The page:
After winning Paralympic silver in front of his family in Rio, Toby Gold tells Jessica Whittington how he can’t wait to compete again on the global stage – this time on home soil

When it comes to convenience of location for family support, the host cities of the two biggest events of 2016 and 2017 have worked out rather well for Toby Gold.

Having a Brazilian father, the 22-year-old had family in the crowds when he made his Paralympic debut in Rio last summer. With the next global event taking place on home soil in July, the wheelchair racer is highly motivated for more success as he works his way toward the World Para Athletics Championships in London.

Gold, who claimed T33 100m silver in Rio three months after he won the European title in Italy, was born in London and studied sports science at St Mary’s University in Twickenham, where he still spends time training.

Having switched coaches after his European success and before Rio, the Kingston & Poly athlete also joins his Jennifer Banks-coached training group – which includes athletes such as five-time Paralympic gold medallist Hannah Cockroft – in Loughborough and is reaping the rewards of his training regime.

“It’s been going really well,” Gold says of his winter, which included a warm-weather training camp in Australia. “I’ve been making loads of small improvements.

“After the Europeans I changed my coach so we have been focusing on the shorter events mainly because my classification only allows me to compete in the 100m at the world championships,” adds Gold, who is the European record-holder in the T33 100m, 200m, 400m and 800m and was previously part of the Weir Archer Academy.

“I just felt like I needed something to push me to that next level,” he adds of his coaching switch. “Jenny Archer and Dave (Weir) have been instrumental in terms of getting me to the level that I was at for the Europeans and I just felt like it was the best thing for me to do.

“The set-up at the moment is really good. I’m getting everything that I need and I’ve got a really close training group.”

Gold, who has cerebral palsy which affects his movement and coordination, describes Cockroft as an “integral” part of his training when in Loughborough.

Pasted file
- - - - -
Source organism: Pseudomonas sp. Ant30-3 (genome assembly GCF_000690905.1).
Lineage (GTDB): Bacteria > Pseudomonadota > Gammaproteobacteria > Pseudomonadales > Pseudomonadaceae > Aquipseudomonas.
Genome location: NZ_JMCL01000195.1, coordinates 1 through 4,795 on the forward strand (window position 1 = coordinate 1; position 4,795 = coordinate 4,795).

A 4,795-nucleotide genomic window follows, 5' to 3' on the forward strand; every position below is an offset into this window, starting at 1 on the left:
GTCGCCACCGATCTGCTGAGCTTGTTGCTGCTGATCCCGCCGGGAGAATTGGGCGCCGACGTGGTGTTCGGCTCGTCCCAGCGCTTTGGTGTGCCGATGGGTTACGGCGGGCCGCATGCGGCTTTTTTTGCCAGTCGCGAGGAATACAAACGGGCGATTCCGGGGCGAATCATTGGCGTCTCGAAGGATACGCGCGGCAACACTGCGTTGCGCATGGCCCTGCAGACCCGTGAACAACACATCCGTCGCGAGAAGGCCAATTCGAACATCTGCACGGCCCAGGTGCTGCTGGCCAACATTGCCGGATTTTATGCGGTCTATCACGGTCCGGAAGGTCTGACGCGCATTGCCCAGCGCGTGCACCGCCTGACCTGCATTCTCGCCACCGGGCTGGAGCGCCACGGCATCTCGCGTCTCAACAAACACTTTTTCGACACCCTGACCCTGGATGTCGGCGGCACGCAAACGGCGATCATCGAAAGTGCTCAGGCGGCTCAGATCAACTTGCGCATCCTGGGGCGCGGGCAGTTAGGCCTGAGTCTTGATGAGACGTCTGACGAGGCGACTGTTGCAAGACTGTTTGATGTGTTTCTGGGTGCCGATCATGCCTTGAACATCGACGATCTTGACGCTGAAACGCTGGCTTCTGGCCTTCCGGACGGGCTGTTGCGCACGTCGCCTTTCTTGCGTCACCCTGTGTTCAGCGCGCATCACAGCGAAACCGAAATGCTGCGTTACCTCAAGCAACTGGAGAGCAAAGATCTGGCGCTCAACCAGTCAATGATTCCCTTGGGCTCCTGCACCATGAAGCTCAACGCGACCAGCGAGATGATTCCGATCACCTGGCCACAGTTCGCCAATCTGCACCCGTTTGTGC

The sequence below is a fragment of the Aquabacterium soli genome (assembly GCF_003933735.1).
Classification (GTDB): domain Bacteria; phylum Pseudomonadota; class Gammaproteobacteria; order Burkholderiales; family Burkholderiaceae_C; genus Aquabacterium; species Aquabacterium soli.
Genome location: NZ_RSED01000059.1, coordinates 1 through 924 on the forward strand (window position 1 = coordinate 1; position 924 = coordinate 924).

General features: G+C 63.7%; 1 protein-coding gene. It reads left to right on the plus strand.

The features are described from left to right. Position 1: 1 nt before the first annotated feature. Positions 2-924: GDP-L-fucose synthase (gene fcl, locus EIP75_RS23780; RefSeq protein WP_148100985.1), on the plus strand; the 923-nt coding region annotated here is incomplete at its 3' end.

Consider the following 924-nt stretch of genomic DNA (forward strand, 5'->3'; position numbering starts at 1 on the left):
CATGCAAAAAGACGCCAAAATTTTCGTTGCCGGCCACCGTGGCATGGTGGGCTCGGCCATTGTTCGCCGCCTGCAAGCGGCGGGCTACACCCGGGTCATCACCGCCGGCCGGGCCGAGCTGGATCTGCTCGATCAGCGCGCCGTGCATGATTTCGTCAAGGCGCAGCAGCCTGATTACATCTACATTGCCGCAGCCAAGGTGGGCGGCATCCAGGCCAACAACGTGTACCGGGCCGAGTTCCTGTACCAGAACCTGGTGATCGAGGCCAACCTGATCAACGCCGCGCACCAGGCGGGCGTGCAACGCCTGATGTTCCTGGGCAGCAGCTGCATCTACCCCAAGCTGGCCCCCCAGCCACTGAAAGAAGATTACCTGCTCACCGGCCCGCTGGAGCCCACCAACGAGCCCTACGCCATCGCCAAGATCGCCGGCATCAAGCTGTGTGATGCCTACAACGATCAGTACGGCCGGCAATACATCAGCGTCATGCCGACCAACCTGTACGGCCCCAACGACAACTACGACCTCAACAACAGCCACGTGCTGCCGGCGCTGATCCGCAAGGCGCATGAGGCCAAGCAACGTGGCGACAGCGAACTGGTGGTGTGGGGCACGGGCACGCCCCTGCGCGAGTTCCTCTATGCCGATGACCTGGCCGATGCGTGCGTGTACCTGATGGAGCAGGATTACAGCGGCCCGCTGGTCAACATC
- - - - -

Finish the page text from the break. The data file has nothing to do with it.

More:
“She’s the main person I train with over 100m because we’re very similar on time,” he says. “We push each other and it’s really beneficial for both of us.”

Gold started out playing wheelchair basketball but switched to athletics when he was 16. He quickly made his mark and won three medals at the 2014 IWAS World Junior Games at Stoke Mandeville when wearing the GB vest for the first time.

He made his senior international debut the following year, claiming 100m bronze at the World Championships in Doha, before living up to his name with his golden European performance last June and then securing silver in Rio.

“There’s always a part of me that’s thinking ‘you can give more’ but at the same time it’s important to remember what you’ve previously achieved,” Gold says, reflecting on 2016.

“I knew that I had a chance of producing but thinking about it and then doing it is a completely different kettle of fish. Particularly with the Europeans, I’d never been under that amount of pressure in terms of going in as the European record-holder for the 100m.

“I feel incredibly proud of what I have achieved and I’ve really tried not to take it for granted. I feel like it’s important to keep myself grounded to be able to again move on and achieve more.”

“There’s always a part of me that’s thinking ‘you can give more’ but at the same time it’s important to remember what you’ve previously achieved”

On going for gold again in London, he adds: “Obviously it’s an aim but for me it’s important to focus on the process of everything that I do on a daily basis.

“Certainly, the Europeans was a lovely set-up in terms of using puns with my name! Every athlete dreams about replicating it at the World Championships and at the Paralympics but if I can do the best race that I can then I’ve got to be happy with that.”

While Gold is excited by the prospect of having more family in the crowds to cheer him on in the London Stadium this summer, he also can’t wait to see younger fans getting involved and hopefully being inspired by the performances at the World Para Athletics Championships.

“I had family out there watching me compete in Rio, some of which I’d never met, and to come home and have the next year being the London World Championships is incredible, knowing that I’m going to have all my family there supporting me,” he says.

“Being part of the process of getting more kids into the stadium, that is also going to have massive implications for how they perceive disability, which is obviously really important because when I was growing up none of this was available,” adds Gold, who was speaking with AW at an event to launch a ticket offer for Newham residents where he was joined by local schoolchildren.

“I only found wheelchair sport when I was 16, which is quite late, so to be able to be part of these kids’ journeys from a younger age, whether they are going to be competing for fun or the next elite athlete, it’s all amazing to be a part of.

“One of the big things that London 2017 will be able to do is again build on what London 2012 did and the Rio Paralympics did in terms of support to inspire the next generation.”

» The 2017 World Para Athletics Championships from July 14-23 and the IAAF World Championships from August 4-13 will bring together 3300 athletes from more than 200 countries. It will be the first time the two events will be hosted by the same city in the same summer. Buy tickets at paraathleticschampionships.com and iaafworldchampionships.com